I stumbled across this article on Relevant Magazine’s website: How to Keep Your Faith in Seminary. About halfway through I began to realize all of the areas of my own spiritual life that need to be worked on. I need to spend more time in solitude doing things like prayer, meditation and devotions/study. Other areas I need to work on are fasting, sabbath, and confession. I’m sure there are more I could come up with, but that’s a good enough to do list for now. Of course having a list is important, but just as important is having an idea of how you are going to accomplish what is on the list.
Time in solitude, and the tasks therein, is a difficult one… because I need solitude. I’ve tried being in solitude in public, which works fine… until people realize they want to interact with you. It’s hard to get away. I can get away from my electronics just fine, my problem is getting away from people. I can get away at home, but when I’m away from home for 9 hours of my, at most, 16 waking hours, I don’t want to. I enjoy spending time with my wife, and I’m sure kids will later factor into that.
So that leaves me with trying to get away while away from home, which means trying to get away at work or at school. Unfortunately, I’m terrible at getting away at work. I have tried, but often times it’s a fruitless endeavor because I get sporadically called upon to do tasks and irregularly have a chunk of time long enough to both complete the tasks and get away. School is more structured; I know when I am and am not free. Unfortunately, homework is not as structured; however, if I try, I might be able to make it so. I just haven’t all-out tried for a full semester yet. And that, honestly, seems like a huge task.
I supposed that’s why they call it a “discipline”, because you really do have to put your all into it and be disciplined. I’ve put in a lot, just not all. A lot, though, gives out when sleep and leisure provide desired and needed reprieve from overworking one’s self due to a haphazard schedule.
Hopefully my idealism is realized here, because when I was successful in doing this in the past it was very rewarding and, though not nearly as restful and relaxing as nothingness and sleep, far more energizing. Prayer, meditation and devotional time do that.
For the others…
Fasting is one of those things I have never done. To be honest I don’t know where to begin or what I should be doing going into it, much less what I should be getting out of it. I hear good things all the time, but I am, unfortunately, a foodie and have a high resting metabolic rate… so the idea of starving myself seems like torture and when I don’t eat for 5+ hours it is torture.
So maybe I do need to begin fasting…
Sabbath rest is another thing that I just need to do. It’s not a difficult task; unfortunately, I just end up being lazy and sloth instead of resting purposefully. Probably because I burn myself out the rest of the week and it just spills over to Sunday. Unfortunately, I never feel rested by Monday morning and I often feel burdened with a mountain of tasks to complete coupled with unrealized pursuits.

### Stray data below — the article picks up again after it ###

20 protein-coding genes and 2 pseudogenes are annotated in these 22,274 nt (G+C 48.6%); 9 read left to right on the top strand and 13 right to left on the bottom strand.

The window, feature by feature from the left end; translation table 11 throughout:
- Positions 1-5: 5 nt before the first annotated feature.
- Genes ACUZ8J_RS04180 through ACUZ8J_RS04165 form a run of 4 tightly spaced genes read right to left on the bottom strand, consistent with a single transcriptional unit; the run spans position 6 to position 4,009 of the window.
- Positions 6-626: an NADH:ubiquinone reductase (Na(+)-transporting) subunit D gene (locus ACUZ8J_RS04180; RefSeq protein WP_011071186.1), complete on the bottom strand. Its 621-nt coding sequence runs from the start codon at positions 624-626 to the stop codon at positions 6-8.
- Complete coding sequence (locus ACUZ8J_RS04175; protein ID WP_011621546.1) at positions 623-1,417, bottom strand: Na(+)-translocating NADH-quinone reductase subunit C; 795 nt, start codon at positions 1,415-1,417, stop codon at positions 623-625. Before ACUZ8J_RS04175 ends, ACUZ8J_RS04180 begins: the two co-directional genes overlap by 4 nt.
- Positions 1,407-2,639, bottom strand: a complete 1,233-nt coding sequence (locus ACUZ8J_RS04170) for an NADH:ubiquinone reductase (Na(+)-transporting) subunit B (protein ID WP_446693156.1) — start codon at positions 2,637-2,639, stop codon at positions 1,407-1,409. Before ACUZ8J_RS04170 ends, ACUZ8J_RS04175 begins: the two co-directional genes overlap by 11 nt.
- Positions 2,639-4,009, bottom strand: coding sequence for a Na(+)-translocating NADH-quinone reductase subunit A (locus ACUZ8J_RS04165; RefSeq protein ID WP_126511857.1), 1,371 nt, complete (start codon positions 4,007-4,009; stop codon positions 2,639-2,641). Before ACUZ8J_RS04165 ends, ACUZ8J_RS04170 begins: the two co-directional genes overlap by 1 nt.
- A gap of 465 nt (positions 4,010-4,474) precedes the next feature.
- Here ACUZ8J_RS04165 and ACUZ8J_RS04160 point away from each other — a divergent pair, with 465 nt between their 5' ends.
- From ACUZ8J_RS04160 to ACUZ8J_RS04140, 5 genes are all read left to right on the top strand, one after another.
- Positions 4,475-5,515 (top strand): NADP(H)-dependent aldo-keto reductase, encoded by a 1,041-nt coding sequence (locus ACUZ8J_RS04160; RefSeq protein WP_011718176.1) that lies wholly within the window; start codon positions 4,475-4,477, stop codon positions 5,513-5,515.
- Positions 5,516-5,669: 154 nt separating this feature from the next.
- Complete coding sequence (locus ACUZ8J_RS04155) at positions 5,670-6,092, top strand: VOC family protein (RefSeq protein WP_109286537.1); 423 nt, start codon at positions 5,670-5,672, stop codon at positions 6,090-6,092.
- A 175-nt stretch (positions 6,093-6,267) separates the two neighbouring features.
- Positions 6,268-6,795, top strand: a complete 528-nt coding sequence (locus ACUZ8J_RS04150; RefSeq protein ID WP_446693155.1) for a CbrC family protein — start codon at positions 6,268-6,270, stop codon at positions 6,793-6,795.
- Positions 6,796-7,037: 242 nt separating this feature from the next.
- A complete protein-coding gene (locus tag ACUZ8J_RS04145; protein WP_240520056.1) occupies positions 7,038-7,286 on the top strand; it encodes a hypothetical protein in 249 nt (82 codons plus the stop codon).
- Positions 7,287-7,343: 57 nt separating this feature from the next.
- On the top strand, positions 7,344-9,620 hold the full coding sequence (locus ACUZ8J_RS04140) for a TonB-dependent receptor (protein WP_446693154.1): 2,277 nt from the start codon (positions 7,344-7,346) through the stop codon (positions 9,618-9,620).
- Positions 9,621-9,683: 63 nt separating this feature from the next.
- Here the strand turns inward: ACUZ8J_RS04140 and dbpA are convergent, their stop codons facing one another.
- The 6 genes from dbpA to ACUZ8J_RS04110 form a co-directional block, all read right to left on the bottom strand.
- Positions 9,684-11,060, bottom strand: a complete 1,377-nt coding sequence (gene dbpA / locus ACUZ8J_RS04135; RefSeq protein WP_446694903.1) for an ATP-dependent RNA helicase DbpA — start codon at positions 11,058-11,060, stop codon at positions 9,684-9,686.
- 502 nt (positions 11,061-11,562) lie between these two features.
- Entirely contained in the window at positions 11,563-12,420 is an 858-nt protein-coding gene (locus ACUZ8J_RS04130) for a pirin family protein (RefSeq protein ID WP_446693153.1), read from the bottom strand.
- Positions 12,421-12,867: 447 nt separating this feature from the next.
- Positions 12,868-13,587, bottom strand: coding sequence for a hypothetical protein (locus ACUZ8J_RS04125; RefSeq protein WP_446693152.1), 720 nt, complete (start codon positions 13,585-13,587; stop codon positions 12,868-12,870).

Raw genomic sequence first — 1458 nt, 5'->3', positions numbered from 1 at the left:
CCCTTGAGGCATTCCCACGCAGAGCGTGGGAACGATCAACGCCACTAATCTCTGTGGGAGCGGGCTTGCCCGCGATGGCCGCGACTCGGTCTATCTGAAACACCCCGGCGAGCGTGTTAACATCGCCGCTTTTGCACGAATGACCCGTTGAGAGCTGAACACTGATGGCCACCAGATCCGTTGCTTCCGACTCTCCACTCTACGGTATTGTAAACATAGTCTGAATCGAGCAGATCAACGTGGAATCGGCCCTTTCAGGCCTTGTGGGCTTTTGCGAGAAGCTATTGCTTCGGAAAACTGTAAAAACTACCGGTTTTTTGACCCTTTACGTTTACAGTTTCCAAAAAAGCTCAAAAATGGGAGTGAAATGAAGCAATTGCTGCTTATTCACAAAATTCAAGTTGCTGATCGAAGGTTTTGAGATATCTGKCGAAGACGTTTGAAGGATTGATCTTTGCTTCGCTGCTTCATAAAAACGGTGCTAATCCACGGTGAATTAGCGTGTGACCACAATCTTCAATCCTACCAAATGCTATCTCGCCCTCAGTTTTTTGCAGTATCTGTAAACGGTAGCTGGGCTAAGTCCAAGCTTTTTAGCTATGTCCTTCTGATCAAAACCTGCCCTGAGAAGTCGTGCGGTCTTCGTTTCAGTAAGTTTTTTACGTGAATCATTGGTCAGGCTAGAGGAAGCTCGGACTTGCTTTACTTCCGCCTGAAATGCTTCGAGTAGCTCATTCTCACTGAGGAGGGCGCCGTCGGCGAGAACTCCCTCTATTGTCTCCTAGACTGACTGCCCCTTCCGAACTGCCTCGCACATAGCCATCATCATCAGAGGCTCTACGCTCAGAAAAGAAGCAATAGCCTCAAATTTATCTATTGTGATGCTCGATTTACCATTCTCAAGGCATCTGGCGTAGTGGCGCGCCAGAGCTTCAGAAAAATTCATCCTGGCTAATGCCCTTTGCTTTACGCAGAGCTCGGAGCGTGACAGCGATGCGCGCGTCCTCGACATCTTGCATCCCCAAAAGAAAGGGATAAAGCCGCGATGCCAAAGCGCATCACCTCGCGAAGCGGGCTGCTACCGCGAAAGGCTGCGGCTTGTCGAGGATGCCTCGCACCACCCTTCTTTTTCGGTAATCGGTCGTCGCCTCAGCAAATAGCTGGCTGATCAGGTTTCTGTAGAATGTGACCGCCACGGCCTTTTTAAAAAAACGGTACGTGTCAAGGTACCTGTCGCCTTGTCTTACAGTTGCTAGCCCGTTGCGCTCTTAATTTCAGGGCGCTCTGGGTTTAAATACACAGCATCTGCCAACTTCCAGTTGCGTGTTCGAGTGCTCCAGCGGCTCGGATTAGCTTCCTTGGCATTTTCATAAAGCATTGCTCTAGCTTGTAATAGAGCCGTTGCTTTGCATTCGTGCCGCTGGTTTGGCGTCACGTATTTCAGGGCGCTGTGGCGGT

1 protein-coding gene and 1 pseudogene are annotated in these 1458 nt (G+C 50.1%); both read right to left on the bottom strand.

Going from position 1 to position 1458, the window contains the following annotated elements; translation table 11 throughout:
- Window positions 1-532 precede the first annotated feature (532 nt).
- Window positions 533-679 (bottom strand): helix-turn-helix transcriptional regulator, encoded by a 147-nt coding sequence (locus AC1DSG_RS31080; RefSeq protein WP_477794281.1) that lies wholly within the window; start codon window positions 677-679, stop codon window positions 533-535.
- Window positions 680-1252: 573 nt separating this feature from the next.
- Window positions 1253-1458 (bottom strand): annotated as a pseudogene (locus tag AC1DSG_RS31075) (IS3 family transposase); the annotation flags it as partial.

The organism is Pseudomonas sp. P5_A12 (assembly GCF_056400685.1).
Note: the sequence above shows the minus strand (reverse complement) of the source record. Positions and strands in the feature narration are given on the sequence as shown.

Confession… Frankly, this one didn’t cross my mind until I saw it on a list of spiritual disciplines and then the notion pierced my soul. It didn’t pierce my soul because I have deep dark secrets that I am hiding and they just need to come out. It pierced my soul because I long for deep connection with my wife.
The cycle of life is one of highs and lows and, as it stands now, it’s a low, rough patch for her. Not an unusual one, she’s younger than I am and I remember when I went through the same thing at her age: Recently graduated from college; trying to make it with the pay you can get without being able to afford the nice things that you kind of need, but kind of don’t; entering into a cynical stage by realizing the drawbacks of institutionalized religion and the employment field after being letdown by both far too frequently; formerly close and steady relationship dynamics drastically changing, etc.
Ultimately it’s growing up and the finalization of her identity, I’m on the back end of it and she’s in the thick of it. You’re lost until you’re sure of where you stand. My problem is I now know how to handle what I was going through, but I don’t know how to handle it when she’s going through it and I’m on the outside. Further complicating it, she’s different than I. I want her to be external with her inner workings because that’s how I work, but she’s not like that. I externally monologue, she doesn’t; it’s internal and, from what I gather, it’s not a monologue and more like a seizure… or something… The point being, is that before she can tell me what’s going on in her head, she has to make sense of all the emotional and mental spazzing and tossing first.
Because I don’t know how to deal with this I often feel disconnected and withdrawn, or she does. It leads to a strained relationship at times because you feel distant. So my goal here is to be more open and out with her with what’s going on inside with me. Not necessarily frustration with the relational dynamics, because we are both aware that that is occurring, but going beyond the courteous parlor talk of daily life. I think this will require I spend more time away from typical daily life and begin having a more dynamic life in solitude… for this reason she needs it just as much as I do. However, just as important is to be open with her by opening my presence to her without expecting or wanting much in return.
That may not be confession by definition, but I think it captures the spirit of the term. Maybe that’s the going to have to be the idea with fasting… At any rate, the idea behind all of this is to exert myself to go beyond the typical, to work toward life beyond my temporal, daily existence. I’m sure the more I grow into the disciplines I’ll have to realize new ways to take me beyond the typical. But for now I need to do some improvements.